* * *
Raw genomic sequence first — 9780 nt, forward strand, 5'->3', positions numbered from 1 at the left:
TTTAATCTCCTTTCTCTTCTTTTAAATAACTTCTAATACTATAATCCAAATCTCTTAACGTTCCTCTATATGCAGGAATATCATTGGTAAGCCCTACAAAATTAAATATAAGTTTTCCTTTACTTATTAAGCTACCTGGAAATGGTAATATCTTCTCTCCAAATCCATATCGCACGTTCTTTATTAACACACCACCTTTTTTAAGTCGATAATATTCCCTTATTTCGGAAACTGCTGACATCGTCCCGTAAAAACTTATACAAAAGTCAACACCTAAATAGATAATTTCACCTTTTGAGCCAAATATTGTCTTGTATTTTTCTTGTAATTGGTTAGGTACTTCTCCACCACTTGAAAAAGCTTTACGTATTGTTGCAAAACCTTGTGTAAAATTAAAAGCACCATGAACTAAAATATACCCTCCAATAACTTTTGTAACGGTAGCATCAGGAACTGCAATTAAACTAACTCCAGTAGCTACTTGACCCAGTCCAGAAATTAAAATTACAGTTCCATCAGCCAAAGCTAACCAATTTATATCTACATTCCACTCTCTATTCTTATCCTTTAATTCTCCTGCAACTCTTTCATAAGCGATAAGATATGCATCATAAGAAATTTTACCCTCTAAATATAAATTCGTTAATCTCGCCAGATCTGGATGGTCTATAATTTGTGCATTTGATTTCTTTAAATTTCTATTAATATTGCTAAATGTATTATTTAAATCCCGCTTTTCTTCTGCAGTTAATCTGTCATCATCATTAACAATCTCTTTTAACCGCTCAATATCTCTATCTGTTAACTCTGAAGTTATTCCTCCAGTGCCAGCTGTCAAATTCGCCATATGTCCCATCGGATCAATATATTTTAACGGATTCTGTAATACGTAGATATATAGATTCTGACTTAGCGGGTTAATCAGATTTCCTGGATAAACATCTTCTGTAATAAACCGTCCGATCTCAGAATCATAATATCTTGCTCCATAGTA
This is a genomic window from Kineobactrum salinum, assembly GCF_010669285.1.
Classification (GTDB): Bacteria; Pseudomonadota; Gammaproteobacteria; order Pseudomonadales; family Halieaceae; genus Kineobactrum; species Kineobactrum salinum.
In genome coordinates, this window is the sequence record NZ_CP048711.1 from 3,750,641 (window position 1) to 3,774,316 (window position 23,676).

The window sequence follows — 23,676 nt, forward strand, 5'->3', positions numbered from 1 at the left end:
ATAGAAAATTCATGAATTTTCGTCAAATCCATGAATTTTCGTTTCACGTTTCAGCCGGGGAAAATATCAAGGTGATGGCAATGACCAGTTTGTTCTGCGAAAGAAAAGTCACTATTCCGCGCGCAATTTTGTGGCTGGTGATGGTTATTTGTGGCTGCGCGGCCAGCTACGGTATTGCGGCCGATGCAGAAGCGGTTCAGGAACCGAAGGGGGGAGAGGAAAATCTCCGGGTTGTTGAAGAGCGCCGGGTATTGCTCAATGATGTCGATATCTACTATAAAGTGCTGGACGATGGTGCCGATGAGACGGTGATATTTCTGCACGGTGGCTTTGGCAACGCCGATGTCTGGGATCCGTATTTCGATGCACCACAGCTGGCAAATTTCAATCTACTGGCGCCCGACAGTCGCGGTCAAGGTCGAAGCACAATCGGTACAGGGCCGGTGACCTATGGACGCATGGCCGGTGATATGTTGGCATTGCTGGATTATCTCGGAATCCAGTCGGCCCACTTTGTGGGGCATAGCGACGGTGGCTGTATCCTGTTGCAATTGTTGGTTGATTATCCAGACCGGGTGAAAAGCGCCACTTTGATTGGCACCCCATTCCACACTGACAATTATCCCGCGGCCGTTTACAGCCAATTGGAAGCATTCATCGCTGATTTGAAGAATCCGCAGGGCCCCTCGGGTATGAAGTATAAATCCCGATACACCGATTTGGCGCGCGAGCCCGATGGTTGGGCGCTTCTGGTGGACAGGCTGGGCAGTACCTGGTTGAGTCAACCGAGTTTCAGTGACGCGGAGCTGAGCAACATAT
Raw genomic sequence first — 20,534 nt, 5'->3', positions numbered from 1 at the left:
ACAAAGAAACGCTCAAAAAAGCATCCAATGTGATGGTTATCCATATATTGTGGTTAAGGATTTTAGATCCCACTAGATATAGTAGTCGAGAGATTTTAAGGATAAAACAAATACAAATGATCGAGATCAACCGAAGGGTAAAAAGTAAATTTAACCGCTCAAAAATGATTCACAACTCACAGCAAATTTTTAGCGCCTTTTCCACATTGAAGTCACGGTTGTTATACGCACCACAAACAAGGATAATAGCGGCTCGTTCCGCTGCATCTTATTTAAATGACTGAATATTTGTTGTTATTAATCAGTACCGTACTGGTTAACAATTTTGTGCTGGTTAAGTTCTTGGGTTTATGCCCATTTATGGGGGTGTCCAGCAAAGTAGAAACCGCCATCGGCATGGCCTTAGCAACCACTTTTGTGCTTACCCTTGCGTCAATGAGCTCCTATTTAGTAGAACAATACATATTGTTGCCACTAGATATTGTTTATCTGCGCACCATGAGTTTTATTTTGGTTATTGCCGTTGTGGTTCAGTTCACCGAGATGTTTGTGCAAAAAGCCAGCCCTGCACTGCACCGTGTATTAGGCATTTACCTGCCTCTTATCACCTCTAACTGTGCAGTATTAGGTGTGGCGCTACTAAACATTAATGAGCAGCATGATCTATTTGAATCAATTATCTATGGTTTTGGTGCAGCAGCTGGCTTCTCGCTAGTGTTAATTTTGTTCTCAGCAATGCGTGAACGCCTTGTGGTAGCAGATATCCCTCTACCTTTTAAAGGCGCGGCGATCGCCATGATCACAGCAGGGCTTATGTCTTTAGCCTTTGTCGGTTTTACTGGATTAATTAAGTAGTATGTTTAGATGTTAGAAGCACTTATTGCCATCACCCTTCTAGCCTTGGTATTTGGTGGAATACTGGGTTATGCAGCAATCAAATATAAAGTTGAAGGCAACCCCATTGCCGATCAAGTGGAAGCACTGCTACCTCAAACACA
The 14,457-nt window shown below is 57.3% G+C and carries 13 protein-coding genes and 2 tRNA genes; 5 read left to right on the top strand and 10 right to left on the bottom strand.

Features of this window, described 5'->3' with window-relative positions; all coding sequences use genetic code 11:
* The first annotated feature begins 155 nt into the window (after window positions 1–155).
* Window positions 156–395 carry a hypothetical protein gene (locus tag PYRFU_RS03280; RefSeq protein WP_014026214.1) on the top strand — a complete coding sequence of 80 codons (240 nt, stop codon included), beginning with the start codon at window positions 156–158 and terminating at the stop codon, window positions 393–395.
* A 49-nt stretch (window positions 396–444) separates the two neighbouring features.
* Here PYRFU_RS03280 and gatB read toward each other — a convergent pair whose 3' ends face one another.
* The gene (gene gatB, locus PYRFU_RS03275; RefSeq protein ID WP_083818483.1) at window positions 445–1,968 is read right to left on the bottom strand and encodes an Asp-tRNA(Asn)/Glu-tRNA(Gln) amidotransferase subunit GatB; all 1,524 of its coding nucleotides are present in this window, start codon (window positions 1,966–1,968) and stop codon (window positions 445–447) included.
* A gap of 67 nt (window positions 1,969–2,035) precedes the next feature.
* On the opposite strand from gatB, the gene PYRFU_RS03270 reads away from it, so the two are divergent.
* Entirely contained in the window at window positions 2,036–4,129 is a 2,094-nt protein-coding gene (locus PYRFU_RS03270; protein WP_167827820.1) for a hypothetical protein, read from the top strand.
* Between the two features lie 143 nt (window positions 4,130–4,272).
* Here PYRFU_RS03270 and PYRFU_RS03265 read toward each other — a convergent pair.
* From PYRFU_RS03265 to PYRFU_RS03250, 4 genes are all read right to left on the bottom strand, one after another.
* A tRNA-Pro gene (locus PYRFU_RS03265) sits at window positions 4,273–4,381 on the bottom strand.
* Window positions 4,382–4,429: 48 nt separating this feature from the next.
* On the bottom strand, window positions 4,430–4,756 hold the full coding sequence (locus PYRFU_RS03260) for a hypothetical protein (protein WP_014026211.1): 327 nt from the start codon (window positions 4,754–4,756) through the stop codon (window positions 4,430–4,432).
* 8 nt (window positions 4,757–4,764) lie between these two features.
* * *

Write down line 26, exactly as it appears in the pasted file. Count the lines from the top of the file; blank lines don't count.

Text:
* 8 nt (window positions 4,757–4,764) lie between these two features.